I have not yet finished reading this book but my excitement over its brilliance forces me to comment. This book is shear magic in its ability to explain very difficult and strange phenomena in an intuitive and simple way. I have read the authors' book SpaceTime Physics as well as GR by Schutz and can do the tensors and all that; yet I am in awe of the ability these authors have of succeding at the near impossible. Using the study of black holes as the motivation for GR study is perfect. I love the choice of the variational principle to cut to the heart of the math. I recommend this book to anyone for self-study who has a smattering of calculus (not much is really needed). I am looking forward to studying Kip Thorne's membrane paradign book next. Gentlemen, kudos in the highest!
Musical Aura Island
I have been searching for an introductory book on general relativity suitable for an individual, of average ability, studying on his own, with a grasp of basic calculus. I was, therefore, looking for a book at the undergraduate level. I was very excited when I read some reviews of Exploring Black Holes: Introduction to General Relativity. From the reviews, it seemed to be an ideal introductory (but mathematically quantitative) book on the subject. Although the math as advertised was not daunting, limited to elementary calculus, I found that the book was conceptually very hard to follow. The book started employing an equation from special relativity that I had not seen in standard books on that subject. Moreover, contrary to standard physics, mixed units, e.g., units of length, time, mass, etc., were added indiscriminately, without any discussion of how this could be legitimate. Still, the book seemed intellectually very interesting and provocative; however, if the basic concepts are not understandable, at least to me, that does not do me any good. I understand that a new edition of the book will be coming out at the end of November, 2012. Perhaps the issues raised here, will be addressed in the new edition?
Raniconne
This book sidesteps the hard work needed to motivate and develop the Einstein field equations, and goes directly to one of the most important solutions of the equations, the Schwarzschild solution, which gives rise to the concept of a black hole. By exploring what observers in different parts of space-time would experience along their different trajectories (whether falling into a black hole or watching from a safe spot far away), Taylor and Wheeler manage to convey an intuitive understanding for such typical GR "paradoxes" such as the fact that the same "event" (the crossing over of an object through the event horizon) can be seen to take 15 minutes, or forever, depending on who's watching it.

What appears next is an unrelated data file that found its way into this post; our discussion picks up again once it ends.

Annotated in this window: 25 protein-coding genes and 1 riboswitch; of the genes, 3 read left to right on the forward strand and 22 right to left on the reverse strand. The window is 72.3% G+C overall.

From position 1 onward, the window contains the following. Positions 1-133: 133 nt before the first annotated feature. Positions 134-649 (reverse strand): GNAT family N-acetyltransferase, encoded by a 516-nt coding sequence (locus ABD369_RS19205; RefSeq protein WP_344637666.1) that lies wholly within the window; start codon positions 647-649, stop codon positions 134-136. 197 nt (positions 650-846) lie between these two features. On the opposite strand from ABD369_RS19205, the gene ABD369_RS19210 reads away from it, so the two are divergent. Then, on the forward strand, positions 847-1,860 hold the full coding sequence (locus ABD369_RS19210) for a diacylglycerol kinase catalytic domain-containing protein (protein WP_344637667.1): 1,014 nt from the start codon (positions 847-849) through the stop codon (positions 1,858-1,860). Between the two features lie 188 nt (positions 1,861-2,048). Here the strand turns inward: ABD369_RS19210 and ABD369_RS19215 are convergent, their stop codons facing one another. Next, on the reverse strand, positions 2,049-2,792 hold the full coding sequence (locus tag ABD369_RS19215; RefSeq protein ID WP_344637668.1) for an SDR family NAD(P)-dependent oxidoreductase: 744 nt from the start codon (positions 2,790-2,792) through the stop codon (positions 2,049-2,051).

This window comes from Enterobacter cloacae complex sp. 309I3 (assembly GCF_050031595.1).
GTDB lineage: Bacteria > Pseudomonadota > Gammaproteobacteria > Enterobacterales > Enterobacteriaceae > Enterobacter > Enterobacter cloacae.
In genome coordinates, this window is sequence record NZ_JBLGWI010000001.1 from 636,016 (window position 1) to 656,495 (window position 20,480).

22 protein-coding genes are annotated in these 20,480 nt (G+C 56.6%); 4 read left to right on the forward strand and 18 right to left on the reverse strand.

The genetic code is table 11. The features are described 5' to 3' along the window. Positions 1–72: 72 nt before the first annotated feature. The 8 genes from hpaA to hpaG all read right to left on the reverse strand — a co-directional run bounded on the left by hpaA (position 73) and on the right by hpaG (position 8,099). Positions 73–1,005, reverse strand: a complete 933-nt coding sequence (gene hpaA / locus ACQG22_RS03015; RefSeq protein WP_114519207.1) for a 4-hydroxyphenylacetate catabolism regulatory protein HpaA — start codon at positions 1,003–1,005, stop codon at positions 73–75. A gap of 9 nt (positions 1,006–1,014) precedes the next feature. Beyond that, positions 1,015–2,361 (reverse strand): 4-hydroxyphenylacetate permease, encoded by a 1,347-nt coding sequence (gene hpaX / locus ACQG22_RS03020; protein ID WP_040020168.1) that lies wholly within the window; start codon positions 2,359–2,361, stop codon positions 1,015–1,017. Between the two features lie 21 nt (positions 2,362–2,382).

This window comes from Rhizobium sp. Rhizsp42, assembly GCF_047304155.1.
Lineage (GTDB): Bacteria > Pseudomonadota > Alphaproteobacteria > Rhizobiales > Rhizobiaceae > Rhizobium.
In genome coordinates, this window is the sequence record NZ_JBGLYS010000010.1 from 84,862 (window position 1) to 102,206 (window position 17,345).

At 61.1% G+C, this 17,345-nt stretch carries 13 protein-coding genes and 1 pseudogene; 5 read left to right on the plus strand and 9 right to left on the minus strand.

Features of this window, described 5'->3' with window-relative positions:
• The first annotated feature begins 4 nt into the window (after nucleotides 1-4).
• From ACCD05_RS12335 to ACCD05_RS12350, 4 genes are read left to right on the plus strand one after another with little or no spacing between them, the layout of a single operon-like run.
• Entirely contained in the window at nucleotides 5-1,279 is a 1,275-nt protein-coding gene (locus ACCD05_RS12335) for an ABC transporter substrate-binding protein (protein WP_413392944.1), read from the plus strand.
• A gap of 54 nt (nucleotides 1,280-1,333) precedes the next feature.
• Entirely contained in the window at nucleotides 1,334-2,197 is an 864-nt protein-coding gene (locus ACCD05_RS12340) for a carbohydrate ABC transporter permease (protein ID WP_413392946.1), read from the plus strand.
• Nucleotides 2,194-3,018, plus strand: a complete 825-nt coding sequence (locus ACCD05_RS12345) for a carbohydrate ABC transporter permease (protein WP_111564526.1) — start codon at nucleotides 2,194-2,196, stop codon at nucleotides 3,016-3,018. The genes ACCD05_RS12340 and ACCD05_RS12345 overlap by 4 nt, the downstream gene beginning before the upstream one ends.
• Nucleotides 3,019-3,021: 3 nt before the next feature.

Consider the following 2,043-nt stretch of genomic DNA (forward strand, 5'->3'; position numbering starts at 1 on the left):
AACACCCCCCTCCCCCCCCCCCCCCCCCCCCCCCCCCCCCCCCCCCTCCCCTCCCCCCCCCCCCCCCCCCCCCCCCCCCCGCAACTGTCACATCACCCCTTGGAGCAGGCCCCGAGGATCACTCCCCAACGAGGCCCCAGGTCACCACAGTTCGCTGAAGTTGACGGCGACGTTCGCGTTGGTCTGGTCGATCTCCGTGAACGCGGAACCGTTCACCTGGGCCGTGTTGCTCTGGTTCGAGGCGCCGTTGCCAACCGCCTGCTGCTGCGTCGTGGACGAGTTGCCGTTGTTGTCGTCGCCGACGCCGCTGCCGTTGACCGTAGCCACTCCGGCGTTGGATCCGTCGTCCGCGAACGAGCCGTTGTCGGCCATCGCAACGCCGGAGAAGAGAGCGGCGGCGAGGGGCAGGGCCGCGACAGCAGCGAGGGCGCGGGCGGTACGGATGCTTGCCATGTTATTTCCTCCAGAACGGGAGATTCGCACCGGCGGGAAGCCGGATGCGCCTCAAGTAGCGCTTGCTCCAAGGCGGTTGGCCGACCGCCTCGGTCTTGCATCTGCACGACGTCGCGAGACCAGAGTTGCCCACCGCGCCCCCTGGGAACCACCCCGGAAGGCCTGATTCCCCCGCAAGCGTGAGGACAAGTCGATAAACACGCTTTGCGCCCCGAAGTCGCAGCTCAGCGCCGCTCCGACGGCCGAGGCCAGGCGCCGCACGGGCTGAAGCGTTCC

Because of what it omits, this book is not a complete presentation of GR. It does present the most fun part of GR, however, in a way that is mathematically accessible.

Along the way, a few side questions are adddressed, like "How painful would it be to be squished/torn apart as I fall into a black hole?" A lot of time is also spent explaining how the weird trajectories of light within the event horizon will transmogrify what is seen by the observer.

This is a great book and a lot of fun. I am also left with a greater motivation to go back to a more complete presentation, to be convinced that "this is where you have to end up". Although much longer, this book is a worthy successor to the original output of this dynamic duo, "Spacetime Physics".
Danskyleyn
Great book for an introduction to General Relativity. There is no tensor analysis, but everything is developed rigorously showing how and to what extent a curved spacetime can be approximated by a series of inertial frames. In this way, the authors are able to rigorously explain the proper motion of Mercury, the principle that governs the GPS, the Einstein Rings and more.
Exploring Black Holes: Introduction to General Relativity download epub
Engineering
Author: Edwin F. Taylor
ISBN: 020138423X
Category: Engineering & Transportation
Subcategory: Engineering
Language: English
Publisher: Addison Wesley Longman; 1 edition (July 22, 2000)
Pages: 352 pages